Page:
However, if your employer offers the option to purchase additional life insurance, Alton suggested considering it for another reason – most of the voluntary options allow an employee to secure additional life coverage without going through any medical underwriting or a health screening.
This “no underwriting” offer is typically a one-time option when you first start, and if you forgo the benefit at that time but choose to buy it after this initial eligibility period, you will likely have to go through an underwriting screen and may not qualify for coverage. “This is an excellent opportunity to secure life insurance if you have health issues,” Alton pointed out.
In addition, most voluntary life insurance for younger employees is extremely affordable. As an example, he recently spoke with an employer who was able to offer $100,000 worth of additional coverage to employees between the ages of 35 and 39 for just $10 a month.
Medical Benefits: What to Consider When Comparing Different Plans
The alphabet soup of medical plans – think PPOs, HSAs and HMOs – can be overwhelming and confusing. Most employers will provide a guide or chart illustrating the key differences between the plans in a side-by-side comparison, but it can still be hard to decipher what exactly the different premiums, deductibles, co-pays and out-of-pocket minimums and maximums mean to you.
That’s why it can be time well spent to sit down with your HR specialist or benefit consultant to discuss your own individual needs, Alton suggested. You’ll want to examine such elements as:
- What do you expect your healthcare needs to be over the next year? (understanding that the unexpected can always happen)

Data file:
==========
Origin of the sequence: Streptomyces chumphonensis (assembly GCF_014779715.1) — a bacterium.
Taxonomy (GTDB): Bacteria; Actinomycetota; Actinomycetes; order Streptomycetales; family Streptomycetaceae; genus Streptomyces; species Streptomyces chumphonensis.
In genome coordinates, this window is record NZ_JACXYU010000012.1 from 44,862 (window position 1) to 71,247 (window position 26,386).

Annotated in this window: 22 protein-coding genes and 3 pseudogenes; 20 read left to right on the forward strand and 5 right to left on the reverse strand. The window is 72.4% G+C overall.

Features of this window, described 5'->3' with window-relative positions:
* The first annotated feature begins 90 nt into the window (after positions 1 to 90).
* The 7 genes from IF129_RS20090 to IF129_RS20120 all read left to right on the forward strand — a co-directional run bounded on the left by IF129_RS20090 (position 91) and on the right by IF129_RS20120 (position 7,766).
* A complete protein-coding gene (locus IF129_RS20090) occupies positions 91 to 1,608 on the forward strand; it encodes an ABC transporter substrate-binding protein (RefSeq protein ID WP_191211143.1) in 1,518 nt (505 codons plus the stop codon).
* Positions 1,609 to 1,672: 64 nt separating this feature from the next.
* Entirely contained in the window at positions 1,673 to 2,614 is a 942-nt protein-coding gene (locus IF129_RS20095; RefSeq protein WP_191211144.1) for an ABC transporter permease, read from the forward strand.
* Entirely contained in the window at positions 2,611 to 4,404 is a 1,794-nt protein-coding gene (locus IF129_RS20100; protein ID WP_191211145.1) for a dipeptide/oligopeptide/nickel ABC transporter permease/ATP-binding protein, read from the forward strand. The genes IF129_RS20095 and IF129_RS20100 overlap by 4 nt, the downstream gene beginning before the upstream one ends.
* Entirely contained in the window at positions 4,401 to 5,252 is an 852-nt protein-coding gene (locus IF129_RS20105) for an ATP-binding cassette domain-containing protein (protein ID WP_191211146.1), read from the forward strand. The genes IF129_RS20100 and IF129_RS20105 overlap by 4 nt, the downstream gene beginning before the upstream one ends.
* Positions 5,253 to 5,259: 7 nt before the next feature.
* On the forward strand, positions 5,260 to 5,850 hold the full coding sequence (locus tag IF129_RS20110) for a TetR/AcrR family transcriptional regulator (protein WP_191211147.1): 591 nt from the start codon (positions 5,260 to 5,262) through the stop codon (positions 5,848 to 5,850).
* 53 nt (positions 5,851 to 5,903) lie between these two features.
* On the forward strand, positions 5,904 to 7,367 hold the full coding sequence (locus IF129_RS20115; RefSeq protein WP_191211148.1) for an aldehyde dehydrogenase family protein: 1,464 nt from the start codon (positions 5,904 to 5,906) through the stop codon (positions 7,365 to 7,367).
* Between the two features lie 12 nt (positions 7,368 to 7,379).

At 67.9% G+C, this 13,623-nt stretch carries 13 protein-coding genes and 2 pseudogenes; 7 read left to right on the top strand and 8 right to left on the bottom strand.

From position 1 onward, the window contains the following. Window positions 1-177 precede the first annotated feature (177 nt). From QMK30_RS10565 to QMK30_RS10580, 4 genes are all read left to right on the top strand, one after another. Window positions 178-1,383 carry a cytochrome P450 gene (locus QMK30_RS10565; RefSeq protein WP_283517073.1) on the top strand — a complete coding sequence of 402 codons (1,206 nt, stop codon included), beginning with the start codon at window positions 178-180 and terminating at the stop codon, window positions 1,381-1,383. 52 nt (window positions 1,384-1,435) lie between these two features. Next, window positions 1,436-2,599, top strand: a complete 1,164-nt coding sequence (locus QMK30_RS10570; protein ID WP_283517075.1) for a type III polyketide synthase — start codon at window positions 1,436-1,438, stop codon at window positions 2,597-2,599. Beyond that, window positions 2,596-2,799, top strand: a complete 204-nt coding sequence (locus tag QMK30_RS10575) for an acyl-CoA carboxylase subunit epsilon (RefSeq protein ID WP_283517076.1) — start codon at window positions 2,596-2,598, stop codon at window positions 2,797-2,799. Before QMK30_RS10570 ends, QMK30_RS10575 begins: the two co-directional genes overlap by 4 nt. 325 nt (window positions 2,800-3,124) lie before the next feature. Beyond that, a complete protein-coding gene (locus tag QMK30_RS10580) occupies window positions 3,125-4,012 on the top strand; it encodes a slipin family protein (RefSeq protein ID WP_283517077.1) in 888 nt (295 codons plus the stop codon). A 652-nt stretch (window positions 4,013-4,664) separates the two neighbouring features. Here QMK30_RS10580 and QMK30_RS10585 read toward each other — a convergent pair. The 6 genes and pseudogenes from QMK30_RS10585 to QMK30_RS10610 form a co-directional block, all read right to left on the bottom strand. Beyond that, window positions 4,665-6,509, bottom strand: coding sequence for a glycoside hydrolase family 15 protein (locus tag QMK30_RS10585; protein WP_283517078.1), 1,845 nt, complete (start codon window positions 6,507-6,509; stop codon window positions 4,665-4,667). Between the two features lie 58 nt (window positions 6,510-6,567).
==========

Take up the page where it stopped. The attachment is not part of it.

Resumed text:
- What providers or specialists do you need to have in-network?
- How much will you pay each month as your premium, and how do the various co-pays and out-of-pocket maximums compare?
“On the surface it can seem simple, but based on your individual circumstances, talking to a professional can really help clarify your decision,” Alton said.
Many newer employees may be relieved to learn that they don’t yet have to make a choice – or incur the costs that typically come with a medical benefits plan. That’s because the Affordable Care Act (ACA) allows parents to keep their young adult children on their plan until they turn 26.
“For some families this can make a lot of sense, but when the coverage under the parent’s plan ends, it’s important for the dependent – the employee losing the coverage – to notify their HR department that this ‘qualifying event’ has occurred,” Alton said. That will allow the employee to join the employer health plan outside of “open enrollment,” the annual time period when employees can add or change their benefits.
The bottom line is that benefits are an important part of your compensation package and understanding them and taking advantage of them can help keep you – and your financial life – healthy.